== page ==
for falling in love. Your carpets

told a different story: scarlet and saffron   
blush as in Paradise, and God reveals himself
in wine, flame, tulips, and the light in a mortal eye.

All night you held me, sleepless, on my childhood cot in the stone house;
all night the wind seethed through crags and twisted olive trees,   
high on the scents of thyme and goat droppings. “All night,”

Hafiz sang, “I hope the breeze of dawn will cherish the lovers.”   
But the breeze of dawn is the angel of death.   
You are in your far landscape now, I am in mine:

the wind complains and I can’t understand the words.   
And if you should answer?   
You, ten years away, in a different wind.

“We are in the calamity,” Hafiz sang. “But tell the tale   
of the minstrel and of wine, and leave time alone. Time   
is a mystery no skill will solve.” We should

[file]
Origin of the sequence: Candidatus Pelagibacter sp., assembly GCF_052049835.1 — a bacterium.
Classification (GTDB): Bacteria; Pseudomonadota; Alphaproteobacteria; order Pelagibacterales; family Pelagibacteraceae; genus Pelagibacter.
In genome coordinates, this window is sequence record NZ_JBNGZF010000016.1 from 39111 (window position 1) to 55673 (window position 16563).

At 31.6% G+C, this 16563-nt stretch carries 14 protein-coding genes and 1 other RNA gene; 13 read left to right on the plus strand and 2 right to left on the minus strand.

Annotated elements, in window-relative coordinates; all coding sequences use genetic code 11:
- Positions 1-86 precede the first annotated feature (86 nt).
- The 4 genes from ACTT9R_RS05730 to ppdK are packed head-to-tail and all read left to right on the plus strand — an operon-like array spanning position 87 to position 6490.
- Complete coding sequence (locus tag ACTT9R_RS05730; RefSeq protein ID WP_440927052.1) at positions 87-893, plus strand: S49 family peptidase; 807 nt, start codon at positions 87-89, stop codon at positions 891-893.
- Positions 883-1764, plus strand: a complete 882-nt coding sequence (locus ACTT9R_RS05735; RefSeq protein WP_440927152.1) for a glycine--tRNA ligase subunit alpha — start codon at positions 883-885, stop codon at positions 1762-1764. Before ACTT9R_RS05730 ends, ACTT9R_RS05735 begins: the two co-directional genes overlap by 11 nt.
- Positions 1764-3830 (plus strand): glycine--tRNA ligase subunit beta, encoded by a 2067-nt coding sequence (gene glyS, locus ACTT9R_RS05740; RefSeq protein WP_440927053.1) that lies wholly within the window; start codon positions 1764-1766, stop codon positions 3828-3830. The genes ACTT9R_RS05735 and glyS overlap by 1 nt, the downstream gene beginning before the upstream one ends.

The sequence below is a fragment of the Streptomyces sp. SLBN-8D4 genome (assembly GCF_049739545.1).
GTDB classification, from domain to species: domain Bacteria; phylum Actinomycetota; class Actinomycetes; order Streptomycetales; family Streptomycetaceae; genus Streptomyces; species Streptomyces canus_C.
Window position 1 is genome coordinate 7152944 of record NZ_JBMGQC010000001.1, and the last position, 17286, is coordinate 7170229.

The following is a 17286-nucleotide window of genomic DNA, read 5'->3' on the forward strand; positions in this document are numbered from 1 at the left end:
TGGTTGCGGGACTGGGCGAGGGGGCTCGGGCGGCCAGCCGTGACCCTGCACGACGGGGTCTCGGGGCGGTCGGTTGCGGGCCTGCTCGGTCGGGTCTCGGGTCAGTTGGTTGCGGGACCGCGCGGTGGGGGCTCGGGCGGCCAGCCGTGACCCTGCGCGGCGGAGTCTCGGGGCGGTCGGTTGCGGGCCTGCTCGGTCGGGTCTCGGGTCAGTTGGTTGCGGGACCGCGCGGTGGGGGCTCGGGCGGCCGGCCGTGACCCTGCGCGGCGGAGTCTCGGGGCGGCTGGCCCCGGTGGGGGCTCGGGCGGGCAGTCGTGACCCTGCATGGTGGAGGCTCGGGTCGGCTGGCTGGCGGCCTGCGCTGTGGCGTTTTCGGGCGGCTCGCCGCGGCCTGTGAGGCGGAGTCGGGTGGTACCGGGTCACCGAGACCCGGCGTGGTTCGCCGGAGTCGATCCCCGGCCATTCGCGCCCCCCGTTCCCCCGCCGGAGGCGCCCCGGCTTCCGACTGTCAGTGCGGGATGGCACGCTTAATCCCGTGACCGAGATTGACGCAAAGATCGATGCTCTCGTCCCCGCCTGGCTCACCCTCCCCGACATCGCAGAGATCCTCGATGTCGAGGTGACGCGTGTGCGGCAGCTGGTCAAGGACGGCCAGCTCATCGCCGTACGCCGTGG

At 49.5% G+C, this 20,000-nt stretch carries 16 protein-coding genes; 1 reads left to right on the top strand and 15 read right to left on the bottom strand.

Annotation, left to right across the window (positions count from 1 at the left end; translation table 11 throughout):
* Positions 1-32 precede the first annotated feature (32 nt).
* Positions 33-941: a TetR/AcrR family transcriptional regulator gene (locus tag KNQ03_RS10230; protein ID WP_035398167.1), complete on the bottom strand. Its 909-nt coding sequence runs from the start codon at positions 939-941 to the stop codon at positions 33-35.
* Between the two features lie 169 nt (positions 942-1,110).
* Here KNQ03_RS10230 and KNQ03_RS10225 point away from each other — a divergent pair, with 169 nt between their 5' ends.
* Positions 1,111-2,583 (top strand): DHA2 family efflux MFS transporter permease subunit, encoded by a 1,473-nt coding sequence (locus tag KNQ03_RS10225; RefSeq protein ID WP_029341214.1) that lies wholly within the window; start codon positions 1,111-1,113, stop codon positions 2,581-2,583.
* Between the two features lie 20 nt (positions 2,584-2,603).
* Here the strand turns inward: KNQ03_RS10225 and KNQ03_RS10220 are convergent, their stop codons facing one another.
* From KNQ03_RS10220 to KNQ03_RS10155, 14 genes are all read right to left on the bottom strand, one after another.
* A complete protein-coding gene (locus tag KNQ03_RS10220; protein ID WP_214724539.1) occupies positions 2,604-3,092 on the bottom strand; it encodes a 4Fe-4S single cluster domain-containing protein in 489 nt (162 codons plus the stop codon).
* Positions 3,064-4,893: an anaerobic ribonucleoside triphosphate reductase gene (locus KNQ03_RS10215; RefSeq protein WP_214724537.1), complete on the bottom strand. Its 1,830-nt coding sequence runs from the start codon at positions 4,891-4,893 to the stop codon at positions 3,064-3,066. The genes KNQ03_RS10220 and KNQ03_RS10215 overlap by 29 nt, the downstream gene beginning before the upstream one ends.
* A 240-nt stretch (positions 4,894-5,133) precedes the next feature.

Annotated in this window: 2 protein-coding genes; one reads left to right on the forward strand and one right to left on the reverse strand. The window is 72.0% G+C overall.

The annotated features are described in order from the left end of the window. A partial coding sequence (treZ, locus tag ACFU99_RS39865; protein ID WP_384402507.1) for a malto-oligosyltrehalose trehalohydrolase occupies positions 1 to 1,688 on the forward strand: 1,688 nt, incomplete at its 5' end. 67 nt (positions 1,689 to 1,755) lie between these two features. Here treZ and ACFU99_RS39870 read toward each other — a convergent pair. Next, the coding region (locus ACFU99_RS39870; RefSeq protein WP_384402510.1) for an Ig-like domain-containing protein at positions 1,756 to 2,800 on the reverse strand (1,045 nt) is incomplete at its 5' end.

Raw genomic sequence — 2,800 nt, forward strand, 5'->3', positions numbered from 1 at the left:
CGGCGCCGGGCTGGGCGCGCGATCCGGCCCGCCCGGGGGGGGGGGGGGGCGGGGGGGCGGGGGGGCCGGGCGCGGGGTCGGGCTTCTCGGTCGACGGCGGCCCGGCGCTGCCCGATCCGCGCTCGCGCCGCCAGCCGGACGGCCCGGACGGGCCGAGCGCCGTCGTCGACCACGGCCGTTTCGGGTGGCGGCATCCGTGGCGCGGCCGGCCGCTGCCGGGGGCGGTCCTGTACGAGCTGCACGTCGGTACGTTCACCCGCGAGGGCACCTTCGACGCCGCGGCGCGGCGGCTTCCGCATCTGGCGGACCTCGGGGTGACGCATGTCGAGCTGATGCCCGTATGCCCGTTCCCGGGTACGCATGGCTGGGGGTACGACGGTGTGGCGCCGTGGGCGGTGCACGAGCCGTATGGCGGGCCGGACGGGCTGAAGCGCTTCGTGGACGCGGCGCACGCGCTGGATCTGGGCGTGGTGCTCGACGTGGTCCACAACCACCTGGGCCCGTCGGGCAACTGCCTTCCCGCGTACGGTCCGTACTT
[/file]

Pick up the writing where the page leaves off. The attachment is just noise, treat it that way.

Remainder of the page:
thread words like pearls, you said, and the grateful sky   
would scatter the Pleiades upon us   
though we couldn’t see, and that was long ago.


The carpet is not a story. It is a place,   
garden of crisscrossed pathways, labyrinth,   
fountain, pool, and stream.

As though the fabric had ripped at the vanishing point   
at the top of the street
of ashen façades and slate-sloped roofs, you stepped

through the gap, out of your own world.   
I had already lost my world.   
We met in a torn design

which we tore further, pulling the tall warp,
thread wrapped tightly around our fingers until it bit the flesh   
and the rue de Lille unravelled.

I know about design: it’s my job,
arranging other people’s letters in star charts
that phosphoresce in the dark between the closed covers of books.

You knew about design from the holes